The Backyard Homestead with Carleen Madigan

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I just picked up The Backyard Homestead again. While I see it almost every day, there are years I haven’t touched it. When I do pick it up, I always think, “Why didn’t I look at this sooner?!” It’s so inspirational.

I’m well-versed in gardening and raising chickens. I’m also getting better at making due with less and trying to get back to the basics. When I pick this book up though, I’m always inspired to learn something new to put into practice. It’s motivating and yet peaceful to read (if that makes sense; I don’t feel anxious reading it) and laid out in an easy-to-read format. 

The info in this book is timeless. I’m here updating this post in 2023, and find it as helpful as when I first bought it in 2009 or 2010.

 A lot of the time, when people are beginning with their homestead, it’s difficult to know which direction to go in.

One thing that’s usually pretty helpful is if you can get one good book that covers a variety of subjects in enough depth for you to give it an experimental try.

The Backyard Homestead, edited by Carleen Madigan, is one of those books. But not only is it a book, but it is also a guide that helps you plan actionable steps. Want to know how?

From a quarter of an acre, a backyard homestead can harvest

  • 1,400 eggs
  • 50 pounds of wheat
  • 60 pounds of fruit
  • 2,000 pounds of vegetables
  • 280 pounds of pork
  • 75 pounds of nuts

For sure, having a bit of land certainly helps with outdoor pursuits. You will have more opportunities for growing food and raising food. However, there is also a lot you can do with limited space or with HOAs and city/town ordinances that may restrict you from, say, raising chickens.

The Backyard Homestead Book Review
The Backyard Homestead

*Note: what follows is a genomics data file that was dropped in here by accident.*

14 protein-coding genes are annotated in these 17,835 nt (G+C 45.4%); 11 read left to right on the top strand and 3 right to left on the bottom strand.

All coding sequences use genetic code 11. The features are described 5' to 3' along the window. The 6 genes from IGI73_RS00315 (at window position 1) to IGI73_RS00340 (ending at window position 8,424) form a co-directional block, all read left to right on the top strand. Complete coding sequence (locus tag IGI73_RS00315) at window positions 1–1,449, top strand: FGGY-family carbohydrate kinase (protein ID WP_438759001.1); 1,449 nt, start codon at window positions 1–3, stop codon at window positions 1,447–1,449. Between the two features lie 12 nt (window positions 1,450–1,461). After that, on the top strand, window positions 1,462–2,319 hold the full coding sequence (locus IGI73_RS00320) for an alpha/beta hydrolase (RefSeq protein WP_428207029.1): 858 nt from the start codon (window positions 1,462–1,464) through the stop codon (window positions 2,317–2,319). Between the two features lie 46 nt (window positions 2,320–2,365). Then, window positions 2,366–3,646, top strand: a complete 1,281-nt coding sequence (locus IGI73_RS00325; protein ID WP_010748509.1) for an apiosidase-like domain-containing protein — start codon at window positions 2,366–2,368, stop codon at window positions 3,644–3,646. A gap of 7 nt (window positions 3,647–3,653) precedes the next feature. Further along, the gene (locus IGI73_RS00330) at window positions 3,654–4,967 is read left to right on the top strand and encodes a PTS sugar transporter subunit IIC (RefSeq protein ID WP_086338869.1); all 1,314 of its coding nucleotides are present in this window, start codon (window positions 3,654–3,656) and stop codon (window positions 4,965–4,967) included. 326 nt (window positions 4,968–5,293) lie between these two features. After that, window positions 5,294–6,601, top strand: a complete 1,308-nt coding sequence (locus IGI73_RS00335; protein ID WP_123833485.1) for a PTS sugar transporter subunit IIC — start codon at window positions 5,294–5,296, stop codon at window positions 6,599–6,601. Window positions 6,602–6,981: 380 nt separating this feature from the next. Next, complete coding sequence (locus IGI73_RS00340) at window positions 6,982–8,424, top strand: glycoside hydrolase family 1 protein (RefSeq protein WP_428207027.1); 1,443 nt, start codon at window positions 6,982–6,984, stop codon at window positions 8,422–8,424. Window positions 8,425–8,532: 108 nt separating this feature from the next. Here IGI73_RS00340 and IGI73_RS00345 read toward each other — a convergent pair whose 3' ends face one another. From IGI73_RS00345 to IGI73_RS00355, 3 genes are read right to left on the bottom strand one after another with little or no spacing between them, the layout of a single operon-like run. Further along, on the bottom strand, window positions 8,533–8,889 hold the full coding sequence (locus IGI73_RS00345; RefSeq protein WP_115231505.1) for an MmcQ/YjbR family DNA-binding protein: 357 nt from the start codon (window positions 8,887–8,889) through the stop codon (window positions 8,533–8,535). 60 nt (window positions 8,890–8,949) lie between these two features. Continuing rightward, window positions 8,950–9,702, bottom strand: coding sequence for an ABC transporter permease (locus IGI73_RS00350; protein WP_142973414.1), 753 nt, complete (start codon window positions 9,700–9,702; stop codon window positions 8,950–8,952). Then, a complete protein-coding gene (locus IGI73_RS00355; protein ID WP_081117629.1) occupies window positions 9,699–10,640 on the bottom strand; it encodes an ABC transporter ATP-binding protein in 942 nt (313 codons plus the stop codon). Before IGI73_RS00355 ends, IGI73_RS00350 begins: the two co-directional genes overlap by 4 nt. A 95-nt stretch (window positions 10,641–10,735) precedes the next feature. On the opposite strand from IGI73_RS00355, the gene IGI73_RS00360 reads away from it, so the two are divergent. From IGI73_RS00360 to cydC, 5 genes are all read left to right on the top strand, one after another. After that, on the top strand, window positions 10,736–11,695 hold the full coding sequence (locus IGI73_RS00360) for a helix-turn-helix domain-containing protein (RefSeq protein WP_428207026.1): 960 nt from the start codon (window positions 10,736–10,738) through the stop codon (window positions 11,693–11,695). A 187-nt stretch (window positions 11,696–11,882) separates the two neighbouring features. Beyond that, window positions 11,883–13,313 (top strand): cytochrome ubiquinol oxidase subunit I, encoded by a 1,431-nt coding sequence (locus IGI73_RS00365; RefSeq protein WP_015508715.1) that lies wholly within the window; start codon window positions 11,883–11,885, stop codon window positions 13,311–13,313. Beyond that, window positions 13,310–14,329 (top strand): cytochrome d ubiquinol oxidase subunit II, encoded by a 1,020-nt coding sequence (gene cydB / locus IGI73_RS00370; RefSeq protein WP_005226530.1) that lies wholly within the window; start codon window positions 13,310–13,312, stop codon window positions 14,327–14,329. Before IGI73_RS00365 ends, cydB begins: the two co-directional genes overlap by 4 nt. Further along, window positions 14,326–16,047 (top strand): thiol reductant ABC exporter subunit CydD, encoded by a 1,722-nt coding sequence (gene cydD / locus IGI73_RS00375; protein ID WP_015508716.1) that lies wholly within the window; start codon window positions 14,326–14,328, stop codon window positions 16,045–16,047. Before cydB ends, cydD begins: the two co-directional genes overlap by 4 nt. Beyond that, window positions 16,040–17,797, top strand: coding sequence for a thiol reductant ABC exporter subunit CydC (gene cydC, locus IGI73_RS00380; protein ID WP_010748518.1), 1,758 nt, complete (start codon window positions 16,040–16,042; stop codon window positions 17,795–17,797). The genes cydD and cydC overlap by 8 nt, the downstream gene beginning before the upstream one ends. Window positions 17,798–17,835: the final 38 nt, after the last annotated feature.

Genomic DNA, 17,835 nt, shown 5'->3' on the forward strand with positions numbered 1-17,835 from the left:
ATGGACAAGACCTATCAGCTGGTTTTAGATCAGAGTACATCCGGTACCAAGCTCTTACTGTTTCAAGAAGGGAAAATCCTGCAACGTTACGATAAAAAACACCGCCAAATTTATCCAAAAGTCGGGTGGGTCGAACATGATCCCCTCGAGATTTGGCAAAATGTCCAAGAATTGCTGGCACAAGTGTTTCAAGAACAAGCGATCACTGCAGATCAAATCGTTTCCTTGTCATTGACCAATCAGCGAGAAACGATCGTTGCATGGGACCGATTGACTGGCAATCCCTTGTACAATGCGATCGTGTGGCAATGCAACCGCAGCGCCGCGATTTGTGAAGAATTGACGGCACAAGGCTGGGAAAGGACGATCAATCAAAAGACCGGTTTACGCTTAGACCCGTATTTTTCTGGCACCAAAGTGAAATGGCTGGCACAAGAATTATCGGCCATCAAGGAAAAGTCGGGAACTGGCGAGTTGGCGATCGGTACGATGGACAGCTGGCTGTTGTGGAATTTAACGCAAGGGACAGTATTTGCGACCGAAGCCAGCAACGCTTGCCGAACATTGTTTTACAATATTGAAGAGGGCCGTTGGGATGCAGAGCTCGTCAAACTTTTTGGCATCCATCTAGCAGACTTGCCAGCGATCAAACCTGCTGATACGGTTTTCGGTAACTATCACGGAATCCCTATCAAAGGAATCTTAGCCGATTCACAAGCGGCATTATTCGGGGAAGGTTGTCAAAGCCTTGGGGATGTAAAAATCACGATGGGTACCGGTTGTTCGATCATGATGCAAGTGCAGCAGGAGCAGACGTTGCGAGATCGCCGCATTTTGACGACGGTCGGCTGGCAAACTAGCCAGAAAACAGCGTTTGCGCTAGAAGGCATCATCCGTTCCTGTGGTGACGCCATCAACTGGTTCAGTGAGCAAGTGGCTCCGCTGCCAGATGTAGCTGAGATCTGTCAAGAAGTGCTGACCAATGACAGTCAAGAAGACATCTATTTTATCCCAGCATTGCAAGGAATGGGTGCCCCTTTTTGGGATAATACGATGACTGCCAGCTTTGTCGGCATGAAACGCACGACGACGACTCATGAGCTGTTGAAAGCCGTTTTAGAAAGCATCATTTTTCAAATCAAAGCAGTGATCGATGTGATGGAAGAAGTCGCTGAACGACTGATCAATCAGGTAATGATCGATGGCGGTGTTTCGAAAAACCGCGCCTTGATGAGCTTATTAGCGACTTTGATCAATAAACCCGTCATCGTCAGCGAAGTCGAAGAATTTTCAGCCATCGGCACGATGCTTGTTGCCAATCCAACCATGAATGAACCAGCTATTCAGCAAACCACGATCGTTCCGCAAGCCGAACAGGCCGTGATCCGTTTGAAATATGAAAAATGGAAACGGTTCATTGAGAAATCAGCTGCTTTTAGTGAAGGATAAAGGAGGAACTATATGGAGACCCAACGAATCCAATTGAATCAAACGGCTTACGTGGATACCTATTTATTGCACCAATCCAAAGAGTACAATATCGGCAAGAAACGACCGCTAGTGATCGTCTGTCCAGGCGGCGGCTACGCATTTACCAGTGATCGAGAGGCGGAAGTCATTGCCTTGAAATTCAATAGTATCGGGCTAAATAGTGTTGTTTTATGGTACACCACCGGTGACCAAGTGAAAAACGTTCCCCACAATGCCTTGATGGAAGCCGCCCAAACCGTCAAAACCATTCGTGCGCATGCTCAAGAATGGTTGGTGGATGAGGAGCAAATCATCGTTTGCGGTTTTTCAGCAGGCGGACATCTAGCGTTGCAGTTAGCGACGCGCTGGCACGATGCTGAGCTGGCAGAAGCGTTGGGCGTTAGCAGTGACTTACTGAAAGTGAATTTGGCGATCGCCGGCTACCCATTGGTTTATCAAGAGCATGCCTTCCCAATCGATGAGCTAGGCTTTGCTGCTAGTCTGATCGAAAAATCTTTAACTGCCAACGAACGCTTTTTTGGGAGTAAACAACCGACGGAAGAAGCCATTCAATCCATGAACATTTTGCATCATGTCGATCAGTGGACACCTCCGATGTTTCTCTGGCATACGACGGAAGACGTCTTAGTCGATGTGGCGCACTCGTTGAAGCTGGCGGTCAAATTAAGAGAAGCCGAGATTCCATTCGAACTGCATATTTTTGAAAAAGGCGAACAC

The “Foot-in-the-Door” to Homesteading

The Backyard Homestead covers a myriad of topics including an A-Z veggie guide, basic fruit growing, grains, nuts, herbs, poultry for meat and eggs, livestock for meat and dairy, beekeeping, homebrewing, and more.

Particularly helpful is the way the book is laid out. Each section has the information you need. Even more helpful are all the charts, diagrams, calculations, comparisons, and pretty much anything else you need to get started.

Practical Help You Can Put Into Action

For example, a common question when people are looking to start gardening on a serious food-production level (as opposed to recreational) is how much do I grow?

That question is not an easy one to answer, but they have a good list of veggies, and how much space to allot per person you are growing for.

Not only does it teach you how to produce these goods, but also what to do with them.

It includes recipes, instructions for preservation, and tons of illustrations that demonstrate how to do things, instead of just using words to describe the process.

Particularly of interest to me was one section with a visual layout of how you could produce quite a bit of food on a quarter acre lot (the above example).

This is particularly encouraging because many people feel like they can’t homestead because they live in the city or that it isn’t worthwhile – but truly, you can really do a lot with a small space.

What Else I Like About It

There is lots of white space with a good-sized font. For me, this helps the new-to-me material to not be as overwhelming. Sometimes when learning new things, small print and lots of words on a page make it seem daunting. That’s not the case with this book.

It’s also available as an ebook. You can see if your library has it in paperback or as an ebook. I find I like holding these types of how-to books in a paper format (like recipe books) but enjoy using my Kindle for novels.

The Backyard Homestead by Carleen Madigan is a Keeper

I will be keeping this book close at hand in the next few years as I continue to expand my homestead and my skills.

The beauty of The Backyard Homestead book is that it contains enough information to get you started and going in the direction you want, but it doesn’t have excessive information that you might not be interested in.

For instance, it has quite a bit of information on getting started with cheese making, including basic hard and soft cheese recipes.

I myself am quite interested in cheese making, but I would probably be overwhelmed if I had 100+ recipes to choose from, especially since I’d mostly be interested in a basic farmhouse cheddar anyway.

All in all, this book is a great investment and has lots of up-to-date information about a good variety of different topics.

If you are looking for a resource that will help get you off to a running start on your homestead, look no further – this is exactly what you need.